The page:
I went to the bathroom and found myself bleeding. So I told my sister to call my mother and told her that I was bleeding and that I think I have to go to the hospital. When we went downstairs to catch a cab we got one and we told him to take us to Harlem Hospital. He took the route on 125th Street during rush hour when traffic is terrible. So when my mother saw a police car she told the cops what was going on and asked them to please take me to the hospital. That is what they did.



When I reached the hospital I went upstairs to the maternity floor and went through the screening. I told the lady that I was bleeding and she said that it was okay. But when she told me take off my clothes and get on the table she found out that I was bleeding a lot and not just a little bit. She called the doctors and they took me to the back and did a sonogram to find out where I was bleeding from.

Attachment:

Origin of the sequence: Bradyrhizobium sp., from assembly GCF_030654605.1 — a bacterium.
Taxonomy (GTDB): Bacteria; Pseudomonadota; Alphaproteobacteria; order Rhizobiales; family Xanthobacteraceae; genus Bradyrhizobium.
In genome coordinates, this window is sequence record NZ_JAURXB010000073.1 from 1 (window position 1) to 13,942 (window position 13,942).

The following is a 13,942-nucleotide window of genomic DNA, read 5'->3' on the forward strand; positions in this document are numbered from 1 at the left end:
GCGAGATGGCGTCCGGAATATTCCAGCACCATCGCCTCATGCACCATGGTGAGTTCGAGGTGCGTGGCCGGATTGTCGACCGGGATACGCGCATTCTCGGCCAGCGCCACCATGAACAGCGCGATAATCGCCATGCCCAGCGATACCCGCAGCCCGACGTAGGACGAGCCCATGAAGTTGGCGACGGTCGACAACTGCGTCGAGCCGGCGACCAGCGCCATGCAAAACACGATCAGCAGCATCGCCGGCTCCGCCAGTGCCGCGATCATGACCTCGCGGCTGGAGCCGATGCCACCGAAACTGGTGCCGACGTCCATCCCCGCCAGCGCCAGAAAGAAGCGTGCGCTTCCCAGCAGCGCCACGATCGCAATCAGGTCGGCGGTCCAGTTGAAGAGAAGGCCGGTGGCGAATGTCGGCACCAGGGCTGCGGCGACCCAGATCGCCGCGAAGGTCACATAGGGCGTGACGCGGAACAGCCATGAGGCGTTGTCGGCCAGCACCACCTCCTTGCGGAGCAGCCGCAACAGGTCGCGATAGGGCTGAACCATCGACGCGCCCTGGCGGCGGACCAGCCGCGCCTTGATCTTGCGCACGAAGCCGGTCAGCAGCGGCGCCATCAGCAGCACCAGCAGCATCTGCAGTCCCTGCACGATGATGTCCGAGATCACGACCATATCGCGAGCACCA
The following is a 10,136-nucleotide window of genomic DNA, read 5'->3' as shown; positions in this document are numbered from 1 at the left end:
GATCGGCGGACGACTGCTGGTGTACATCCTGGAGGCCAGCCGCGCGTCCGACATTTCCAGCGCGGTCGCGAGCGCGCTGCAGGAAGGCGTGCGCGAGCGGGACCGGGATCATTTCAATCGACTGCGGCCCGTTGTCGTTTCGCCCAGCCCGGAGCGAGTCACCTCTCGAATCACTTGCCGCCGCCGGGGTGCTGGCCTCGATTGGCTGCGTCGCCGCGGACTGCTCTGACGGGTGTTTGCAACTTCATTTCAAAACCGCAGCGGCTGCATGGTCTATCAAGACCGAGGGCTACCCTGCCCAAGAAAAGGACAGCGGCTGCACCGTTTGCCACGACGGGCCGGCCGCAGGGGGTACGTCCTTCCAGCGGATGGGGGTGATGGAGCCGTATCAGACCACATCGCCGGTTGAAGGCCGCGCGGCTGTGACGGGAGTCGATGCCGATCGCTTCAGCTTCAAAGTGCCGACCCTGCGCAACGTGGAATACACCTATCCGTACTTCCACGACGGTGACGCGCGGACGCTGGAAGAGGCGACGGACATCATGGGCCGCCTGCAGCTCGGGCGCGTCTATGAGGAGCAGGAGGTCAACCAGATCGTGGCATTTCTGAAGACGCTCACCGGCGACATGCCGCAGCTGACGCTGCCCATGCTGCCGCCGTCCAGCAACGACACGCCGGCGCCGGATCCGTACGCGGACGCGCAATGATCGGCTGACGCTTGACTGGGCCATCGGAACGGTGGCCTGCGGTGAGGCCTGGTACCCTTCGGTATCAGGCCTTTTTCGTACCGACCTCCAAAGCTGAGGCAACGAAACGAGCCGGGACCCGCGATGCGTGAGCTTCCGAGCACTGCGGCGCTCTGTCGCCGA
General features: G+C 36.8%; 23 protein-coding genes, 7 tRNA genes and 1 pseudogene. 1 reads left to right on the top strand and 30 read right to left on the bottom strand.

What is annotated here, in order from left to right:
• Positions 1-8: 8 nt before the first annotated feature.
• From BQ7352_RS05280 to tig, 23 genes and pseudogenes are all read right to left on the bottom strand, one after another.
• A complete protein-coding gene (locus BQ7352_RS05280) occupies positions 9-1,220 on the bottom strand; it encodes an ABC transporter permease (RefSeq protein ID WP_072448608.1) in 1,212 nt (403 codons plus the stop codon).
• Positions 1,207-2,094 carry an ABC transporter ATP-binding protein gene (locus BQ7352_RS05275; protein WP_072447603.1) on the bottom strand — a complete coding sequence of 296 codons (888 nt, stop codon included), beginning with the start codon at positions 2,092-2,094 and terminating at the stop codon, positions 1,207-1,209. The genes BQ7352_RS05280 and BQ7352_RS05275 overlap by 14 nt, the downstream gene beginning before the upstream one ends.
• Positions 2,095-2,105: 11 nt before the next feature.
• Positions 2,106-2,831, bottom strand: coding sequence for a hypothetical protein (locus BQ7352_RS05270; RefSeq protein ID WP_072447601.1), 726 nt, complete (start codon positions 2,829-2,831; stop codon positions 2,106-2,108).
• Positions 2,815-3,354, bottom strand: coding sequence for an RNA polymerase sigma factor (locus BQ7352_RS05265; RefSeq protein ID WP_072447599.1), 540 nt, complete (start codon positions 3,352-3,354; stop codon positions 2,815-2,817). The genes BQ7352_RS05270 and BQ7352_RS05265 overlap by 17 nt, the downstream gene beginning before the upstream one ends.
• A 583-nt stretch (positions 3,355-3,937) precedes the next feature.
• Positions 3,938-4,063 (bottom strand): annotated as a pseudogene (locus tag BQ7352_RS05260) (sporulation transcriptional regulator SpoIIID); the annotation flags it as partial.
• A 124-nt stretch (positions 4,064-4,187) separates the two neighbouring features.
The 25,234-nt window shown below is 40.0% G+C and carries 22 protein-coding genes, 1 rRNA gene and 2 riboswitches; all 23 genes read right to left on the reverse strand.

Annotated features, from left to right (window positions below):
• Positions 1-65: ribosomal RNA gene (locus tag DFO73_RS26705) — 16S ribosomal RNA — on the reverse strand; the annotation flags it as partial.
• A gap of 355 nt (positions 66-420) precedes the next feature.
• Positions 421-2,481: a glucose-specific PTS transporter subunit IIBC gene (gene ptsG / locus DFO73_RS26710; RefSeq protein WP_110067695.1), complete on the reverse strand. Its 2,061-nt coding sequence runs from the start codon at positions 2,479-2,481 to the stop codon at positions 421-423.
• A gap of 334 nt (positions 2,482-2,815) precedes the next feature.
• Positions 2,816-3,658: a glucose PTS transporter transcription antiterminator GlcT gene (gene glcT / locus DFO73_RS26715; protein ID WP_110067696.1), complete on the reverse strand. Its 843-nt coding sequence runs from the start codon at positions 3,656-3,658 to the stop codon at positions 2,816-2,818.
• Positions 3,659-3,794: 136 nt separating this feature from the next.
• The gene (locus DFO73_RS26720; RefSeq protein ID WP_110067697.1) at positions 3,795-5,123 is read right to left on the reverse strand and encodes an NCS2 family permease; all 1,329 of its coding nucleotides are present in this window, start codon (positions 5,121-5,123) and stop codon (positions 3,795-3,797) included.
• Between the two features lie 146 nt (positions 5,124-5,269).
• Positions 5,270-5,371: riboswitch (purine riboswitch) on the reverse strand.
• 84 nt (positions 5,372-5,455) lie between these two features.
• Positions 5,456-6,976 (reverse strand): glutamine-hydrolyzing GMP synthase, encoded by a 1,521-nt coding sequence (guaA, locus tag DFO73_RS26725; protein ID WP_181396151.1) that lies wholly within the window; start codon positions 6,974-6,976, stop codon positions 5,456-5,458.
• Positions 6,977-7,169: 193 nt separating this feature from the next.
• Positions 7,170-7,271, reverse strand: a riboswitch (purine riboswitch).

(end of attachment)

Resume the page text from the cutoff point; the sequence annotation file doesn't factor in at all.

The first one gave them a hint, but they were not sure. So they put me in another room, but did not leave me.

They hooked me up to two sonograms. About 7:15 p.m. I started getting labor pains in my back and they were one minute apart. When that started happening they knew what was going on and that's when they told me I had to sign the paper to have the caesarean section. I signed the paper and they took me to the operating room about 7:25 p.m. They took Devonn from me at 7:33 p.m.

When I woke up Sunday morning I called my mother to let her know that I was alright and my sister said, "Do you know that you have a son?" I said, "No." Then my mother came to the phone and told me to ask the nurses to show me where he was. The nurse showed me where he was in the intensive care unit. He was five pounds and five ounces and had lost a lot of blood during the time that I was in the room waiting for the doctors to decide what to do forme,